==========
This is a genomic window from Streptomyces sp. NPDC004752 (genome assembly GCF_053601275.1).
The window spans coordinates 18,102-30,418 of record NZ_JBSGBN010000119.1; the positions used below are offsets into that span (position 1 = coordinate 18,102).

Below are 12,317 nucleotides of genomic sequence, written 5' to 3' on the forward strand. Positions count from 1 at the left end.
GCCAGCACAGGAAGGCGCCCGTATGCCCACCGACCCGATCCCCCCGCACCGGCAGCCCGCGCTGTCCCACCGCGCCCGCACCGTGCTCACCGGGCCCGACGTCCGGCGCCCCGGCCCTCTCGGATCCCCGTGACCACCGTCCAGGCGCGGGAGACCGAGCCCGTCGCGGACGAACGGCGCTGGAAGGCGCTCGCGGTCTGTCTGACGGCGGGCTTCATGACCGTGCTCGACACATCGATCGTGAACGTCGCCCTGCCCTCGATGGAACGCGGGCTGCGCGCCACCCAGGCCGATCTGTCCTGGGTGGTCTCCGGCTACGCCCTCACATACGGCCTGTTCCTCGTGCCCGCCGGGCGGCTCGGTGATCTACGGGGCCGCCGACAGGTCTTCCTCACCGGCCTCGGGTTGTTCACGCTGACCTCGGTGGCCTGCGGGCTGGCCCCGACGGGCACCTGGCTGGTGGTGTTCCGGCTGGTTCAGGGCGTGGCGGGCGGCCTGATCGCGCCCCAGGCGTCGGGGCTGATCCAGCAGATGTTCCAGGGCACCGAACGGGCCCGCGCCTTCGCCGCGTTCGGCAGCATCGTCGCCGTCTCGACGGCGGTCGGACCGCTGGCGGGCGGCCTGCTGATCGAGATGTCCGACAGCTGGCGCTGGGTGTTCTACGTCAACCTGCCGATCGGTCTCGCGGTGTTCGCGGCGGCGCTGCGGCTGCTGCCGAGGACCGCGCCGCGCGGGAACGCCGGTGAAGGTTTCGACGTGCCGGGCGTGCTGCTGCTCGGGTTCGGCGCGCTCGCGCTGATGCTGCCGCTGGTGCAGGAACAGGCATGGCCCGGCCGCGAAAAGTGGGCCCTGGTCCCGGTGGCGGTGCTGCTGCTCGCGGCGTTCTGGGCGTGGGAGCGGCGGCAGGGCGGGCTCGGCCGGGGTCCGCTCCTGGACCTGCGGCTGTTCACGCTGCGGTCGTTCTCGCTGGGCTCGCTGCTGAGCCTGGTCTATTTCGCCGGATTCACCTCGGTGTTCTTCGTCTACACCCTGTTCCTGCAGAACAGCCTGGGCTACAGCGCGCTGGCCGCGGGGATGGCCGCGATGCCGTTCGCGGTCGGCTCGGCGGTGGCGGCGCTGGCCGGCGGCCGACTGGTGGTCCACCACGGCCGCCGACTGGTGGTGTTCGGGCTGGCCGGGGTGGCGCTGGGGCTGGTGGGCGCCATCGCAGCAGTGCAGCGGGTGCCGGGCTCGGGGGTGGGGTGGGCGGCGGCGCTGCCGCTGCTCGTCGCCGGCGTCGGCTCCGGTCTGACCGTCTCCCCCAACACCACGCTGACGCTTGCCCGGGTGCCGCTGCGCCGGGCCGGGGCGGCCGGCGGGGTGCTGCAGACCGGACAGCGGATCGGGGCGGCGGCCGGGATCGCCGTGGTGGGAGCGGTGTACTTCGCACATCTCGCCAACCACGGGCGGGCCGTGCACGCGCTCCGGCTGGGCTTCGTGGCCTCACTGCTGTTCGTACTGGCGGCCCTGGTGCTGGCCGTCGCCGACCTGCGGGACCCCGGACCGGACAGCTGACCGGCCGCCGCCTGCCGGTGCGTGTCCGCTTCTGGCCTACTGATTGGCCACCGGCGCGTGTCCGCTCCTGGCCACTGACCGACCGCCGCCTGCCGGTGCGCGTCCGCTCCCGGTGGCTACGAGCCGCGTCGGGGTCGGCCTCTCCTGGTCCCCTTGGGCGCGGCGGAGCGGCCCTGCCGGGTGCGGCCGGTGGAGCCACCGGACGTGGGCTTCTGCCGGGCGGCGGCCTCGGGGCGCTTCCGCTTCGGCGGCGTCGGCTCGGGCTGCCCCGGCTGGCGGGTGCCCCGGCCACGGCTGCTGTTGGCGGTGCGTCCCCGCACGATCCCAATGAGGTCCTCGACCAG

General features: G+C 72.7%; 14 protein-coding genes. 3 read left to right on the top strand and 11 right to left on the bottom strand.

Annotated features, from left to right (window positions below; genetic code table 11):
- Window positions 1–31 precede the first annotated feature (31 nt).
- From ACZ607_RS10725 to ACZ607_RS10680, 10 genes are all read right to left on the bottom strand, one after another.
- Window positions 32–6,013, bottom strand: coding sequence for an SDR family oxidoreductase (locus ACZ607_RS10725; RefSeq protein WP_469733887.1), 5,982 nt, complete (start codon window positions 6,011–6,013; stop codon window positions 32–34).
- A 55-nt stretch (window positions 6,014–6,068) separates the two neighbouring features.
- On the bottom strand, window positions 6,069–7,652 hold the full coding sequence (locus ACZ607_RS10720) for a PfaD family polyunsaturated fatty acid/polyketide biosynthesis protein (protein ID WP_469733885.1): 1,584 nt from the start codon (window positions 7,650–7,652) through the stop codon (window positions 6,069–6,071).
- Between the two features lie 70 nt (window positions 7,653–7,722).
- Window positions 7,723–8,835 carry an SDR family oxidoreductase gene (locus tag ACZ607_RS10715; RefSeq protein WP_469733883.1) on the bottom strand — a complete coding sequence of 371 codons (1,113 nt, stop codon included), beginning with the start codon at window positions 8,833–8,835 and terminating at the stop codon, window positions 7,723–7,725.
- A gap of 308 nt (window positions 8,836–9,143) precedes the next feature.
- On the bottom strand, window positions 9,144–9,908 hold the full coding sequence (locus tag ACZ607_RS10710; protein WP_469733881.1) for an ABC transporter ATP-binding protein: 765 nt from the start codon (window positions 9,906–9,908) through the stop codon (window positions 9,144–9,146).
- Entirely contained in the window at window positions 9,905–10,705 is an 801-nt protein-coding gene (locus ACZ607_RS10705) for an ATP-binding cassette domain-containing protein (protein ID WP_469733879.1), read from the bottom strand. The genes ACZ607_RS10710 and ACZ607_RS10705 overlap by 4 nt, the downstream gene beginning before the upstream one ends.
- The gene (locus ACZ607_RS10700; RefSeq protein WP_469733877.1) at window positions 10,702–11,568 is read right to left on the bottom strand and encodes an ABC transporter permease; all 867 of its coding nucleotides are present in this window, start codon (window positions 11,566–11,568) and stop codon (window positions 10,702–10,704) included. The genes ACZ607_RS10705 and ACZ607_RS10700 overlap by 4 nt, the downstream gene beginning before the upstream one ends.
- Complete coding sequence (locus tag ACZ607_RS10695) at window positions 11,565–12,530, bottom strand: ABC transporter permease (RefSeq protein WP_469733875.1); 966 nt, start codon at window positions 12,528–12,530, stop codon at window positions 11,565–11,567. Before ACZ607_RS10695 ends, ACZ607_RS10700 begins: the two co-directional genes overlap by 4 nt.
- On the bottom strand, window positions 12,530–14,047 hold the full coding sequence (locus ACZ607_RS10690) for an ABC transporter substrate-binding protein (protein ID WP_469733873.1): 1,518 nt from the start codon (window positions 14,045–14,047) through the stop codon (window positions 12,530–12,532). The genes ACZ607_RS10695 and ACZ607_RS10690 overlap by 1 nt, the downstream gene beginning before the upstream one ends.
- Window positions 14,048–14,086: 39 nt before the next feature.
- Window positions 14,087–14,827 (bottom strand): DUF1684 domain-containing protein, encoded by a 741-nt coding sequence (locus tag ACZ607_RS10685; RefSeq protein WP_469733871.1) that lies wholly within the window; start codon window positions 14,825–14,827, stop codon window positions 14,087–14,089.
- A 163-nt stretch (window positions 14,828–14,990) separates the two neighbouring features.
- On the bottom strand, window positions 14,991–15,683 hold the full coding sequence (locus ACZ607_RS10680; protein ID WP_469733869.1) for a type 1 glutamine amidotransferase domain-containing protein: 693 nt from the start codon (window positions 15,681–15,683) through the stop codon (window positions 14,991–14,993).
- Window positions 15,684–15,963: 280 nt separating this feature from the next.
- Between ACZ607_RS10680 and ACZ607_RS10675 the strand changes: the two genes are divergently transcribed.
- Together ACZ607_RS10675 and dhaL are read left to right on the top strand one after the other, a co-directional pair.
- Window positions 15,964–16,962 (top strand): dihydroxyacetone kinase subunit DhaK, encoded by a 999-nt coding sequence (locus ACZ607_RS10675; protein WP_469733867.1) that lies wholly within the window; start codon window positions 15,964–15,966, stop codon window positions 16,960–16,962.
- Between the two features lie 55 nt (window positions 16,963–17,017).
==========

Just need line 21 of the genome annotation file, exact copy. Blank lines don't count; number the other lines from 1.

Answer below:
- Window positions 14,087–14,827 (bottom strand): DUF1684 domain-containing protein, encoded by a 741-nt coding sequence (locus tag ACZ607_RS10685; RefSeq protein WP_469733871.1) that lies wholly within the window; start codon window positions 14,825–14,827, stop codon window positions 14,087–14,089.